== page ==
A surprising link between the energetics of ovariectomy-induced weight gain and mammary tumor progression in obese rats
- Additional Document Info
- View All
Obesity increases the risk for postmenopausal breast cancer. We have modeled this metabolic context using female Wistar rats that differ in their polygenic predisposition for obesity under conditions of high-fat feeding and limited physical activity. At 52 days of age, rats were injected with 1-methyl-1-nitrosourea (MNU, 50 mg/kg) and placed in an obesogenic environment. At 19 weeks of age, the rats were separated into lean, mid-weight, and obese rats, based upon their weight gained during this time. The rats were ovariectomized (OVX) at ∼24 weeks of age and the change in tumor multiplicity and burden, weight gain, energy intake, tumor estrogen receptor (ER) status, and humoral metabolite and cytokine profiles were examined. The survival and growth of tumors increased in obese rats in response to OVX. OVX induced a high rate of weight gain during post-OVX weeks 1-3, compared to SHAM-operated controls. During this time, feed efficiency (mg gain/kcal intake) was lower in obese rats, and this reduced storage efficiency of ingested fuels predicted the OVX-induced changes in tumor multiplicity (r = 0.64, P < 0.001) and burden (r = 0.57, P < 0.001). Tumors from obese rats contained more cells that expressed ERα, and post-OVX plasma from rats with the lowest feed efficiency had lower interleukin (IL)-2 and IL-4 levels. Our observations suggest a novel link between obesity and mammary tumor promotion that involves impaired fuel metabolism during OVX-induced weight gain. The metabolically inflexible state of obesity and its inability to appropriately respond to the OVX-induced energy imbalance provides a plausible explanation for this relationship and the emergence of obesity's impact on breast cancer risk after menopause. © 2009 The Obesity Society.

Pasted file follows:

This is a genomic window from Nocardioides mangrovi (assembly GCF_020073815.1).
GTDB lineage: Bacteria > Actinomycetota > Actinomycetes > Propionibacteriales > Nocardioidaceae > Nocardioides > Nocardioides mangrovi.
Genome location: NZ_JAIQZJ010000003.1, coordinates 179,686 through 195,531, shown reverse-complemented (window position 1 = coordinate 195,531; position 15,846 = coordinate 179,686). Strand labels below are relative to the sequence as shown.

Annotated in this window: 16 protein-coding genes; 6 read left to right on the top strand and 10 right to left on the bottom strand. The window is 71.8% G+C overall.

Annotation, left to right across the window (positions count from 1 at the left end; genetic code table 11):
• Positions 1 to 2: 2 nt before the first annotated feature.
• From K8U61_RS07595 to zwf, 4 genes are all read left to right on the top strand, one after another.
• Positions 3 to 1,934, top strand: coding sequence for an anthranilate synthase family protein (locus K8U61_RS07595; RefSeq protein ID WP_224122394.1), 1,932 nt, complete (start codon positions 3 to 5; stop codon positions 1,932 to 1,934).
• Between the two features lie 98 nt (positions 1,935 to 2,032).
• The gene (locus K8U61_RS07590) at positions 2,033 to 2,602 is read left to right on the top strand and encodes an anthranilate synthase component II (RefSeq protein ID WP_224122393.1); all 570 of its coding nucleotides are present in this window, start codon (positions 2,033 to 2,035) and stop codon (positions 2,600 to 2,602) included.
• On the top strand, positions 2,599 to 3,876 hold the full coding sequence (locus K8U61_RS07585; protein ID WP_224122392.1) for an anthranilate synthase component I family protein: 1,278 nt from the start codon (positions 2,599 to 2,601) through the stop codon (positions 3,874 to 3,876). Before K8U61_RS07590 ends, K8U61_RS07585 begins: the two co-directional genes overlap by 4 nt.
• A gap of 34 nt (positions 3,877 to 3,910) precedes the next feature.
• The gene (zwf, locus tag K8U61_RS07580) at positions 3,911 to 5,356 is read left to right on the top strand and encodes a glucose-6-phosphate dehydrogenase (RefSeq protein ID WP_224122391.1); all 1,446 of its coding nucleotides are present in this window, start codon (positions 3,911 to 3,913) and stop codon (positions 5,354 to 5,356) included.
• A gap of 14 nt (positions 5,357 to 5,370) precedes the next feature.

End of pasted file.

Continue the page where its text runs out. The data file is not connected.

Author List (Cited Authors)
MacLean, P. S., Giles, E. D., Johnson, G. C., McDaniel, S. M., Fleming-Elder, B. K., Gilman, K. A., ... Schedin, P. J.
Disease Models, Animal
Estrogen Receptor Alpha